So my birthday is coming up on July 8th. My birthday wish this year is that everyone donates money or time to their local LGBTQP...
My mother reads Dear Abby religiously. She’s done it for as long as I can remember, always picking out the “Lifestyle” section of our local daily paper and turning to page B2.
Some days growing up, my sister or father would abscond with the section before she got to it to do the crossword or read the comics, but she would keep her eye on it, calling dibs on the section next. As a kid, it didn’t occur to me to question her loyalty to the column, and in fact I blindly followed suit–reading Dear Abby, it seemed, was something one did if one was to be a Woman. I was never all that impressed by the advice “Abby” (Pauline Phillips was her real name, if I remember correctly) doled out, and eventually I got bored of her predictable responses and stopped reading. The act of stopping wasn’t all that memorable or all that conscious; it just sort of slipped away, superseded by more important things.
It wasn’t until I was in college, home from a break one year, that I thought to ask my mother why she liked Dear Abby so much. I was sitting at the breakfast table with her some late morning (summer? weekend?), watched her reach for Lifestyle and turn to B2, and was momentarily struck with mild curiosity.
“Mom,” I said, “why do you read Dear Abby every day?”
She looked up at me, stricken, and sighed. ”Well,” she said, “I guess there’s no reason not to tell you.”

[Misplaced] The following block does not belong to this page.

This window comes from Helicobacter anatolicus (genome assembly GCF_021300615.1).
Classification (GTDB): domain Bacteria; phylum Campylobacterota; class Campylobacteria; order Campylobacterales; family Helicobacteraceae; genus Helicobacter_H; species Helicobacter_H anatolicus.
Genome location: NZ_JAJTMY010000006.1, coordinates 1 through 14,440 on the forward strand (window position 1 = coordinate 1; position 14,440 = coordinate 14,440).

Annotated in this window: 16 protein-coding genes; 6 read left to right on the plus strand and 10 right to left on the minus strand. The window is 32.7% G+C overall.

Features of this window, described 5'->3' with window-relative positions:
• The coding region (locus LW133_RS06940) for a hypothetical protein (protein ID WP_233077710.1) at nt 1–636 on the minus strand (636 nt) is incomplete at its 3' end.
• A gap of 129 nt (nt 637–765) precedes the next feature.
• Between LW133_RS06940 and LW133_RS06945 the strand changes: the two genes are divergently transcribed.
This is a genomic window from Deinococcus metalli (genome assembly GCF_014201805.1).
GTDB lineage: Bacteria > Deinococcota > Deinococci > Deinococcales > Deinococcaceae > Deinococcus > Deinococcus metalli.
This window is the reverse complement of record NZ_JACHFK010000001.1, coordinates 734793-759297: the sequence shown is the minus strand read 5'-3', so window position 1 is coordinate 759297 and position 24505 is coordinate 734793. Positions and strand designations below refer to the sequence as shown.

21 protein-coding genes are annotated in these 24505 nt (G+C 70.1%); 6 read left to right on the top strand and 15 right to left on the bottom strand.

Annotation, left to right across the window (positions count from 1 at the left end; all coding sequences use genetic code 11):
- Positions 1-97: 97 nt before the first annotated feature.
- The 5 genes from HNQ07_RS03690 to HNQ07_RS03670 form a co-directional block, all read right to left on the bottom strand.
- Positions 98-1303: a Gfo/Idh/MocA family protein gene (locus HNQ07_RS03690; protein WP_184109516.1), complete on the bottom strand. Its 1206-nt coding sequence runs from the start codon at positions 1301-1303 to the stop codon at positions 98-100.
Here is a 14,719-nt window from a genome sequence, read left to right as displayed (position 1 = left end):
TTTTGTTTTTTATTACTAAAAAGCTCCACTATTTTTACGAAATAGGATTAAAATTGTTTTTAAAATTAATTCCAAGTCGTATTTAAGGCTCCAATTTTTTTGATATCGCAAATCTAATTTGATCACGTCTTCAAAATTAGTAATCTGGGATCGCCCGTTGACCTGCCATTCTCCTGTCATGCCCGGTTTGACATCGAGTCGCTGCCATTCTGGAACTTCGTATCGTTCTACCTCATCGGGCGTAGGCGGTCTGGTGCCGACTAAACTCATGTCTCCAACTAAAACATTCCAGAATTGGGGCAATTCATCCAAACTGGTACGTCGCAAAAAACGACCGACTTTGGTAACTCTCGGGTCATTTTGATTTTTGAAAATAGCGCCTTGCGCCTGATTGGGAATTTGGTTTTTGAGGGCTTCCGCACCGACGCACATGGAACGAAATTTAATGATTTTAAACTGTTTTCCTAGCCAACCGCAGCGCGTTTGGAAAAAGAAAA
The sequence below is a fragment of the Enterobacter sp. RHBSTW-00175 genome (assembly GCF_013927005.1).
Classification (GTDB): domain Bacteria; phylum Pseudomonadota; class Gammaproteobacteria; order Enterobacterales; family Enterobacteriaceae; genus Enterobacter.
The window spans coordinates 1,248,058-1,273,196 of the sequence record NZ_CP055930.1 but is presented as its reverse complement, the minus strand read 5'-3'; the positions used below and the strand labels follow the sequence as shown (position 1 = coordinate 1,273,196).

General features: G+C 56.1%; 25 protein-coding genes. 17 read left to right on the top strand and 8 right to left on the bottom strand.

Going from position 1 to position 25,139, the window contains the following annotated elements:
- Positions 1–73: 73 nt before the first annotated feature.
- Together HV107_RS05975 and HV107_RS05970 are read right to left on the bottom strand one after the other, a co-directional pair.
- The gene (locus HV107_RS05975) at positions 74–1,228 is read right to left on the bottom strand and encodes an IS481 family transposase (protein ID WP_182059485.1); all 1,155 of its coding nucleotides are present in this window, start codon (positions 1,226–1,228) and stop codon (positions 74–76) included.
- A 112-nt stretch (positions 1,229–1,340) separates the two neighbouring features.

When she was 11, she told me, she’d been assaulted by a friend of her parents’. At that age in 1964, she didn’t have the language to identify what specifically had happened, she just knew she’d been violated. And she was scared. She knew, vaguely, that babies were made by men “doing things” to women, unspeakable things, and she knew that something unspeakable had been done to her, because the man had told her so, admonishing her that it was their “secret.” She felt isolated, ashamed, and was afraid that it mean she would have a baby, too.
So, unable to talk to her parents and lacking knowledge or awareness of any other resources at her disposal, she wrote to Dear Abby. Asking if she was pregnant. So every day, 11 years old, she read Dear Abby, hoping for a response.
And she got one.
Read the rest of this blog from a couple years back here. A nod of respect to Pauline Phillips, who died today, and who did an excellent job with great care, including providing some needed sex education and support in the unlikliest of places.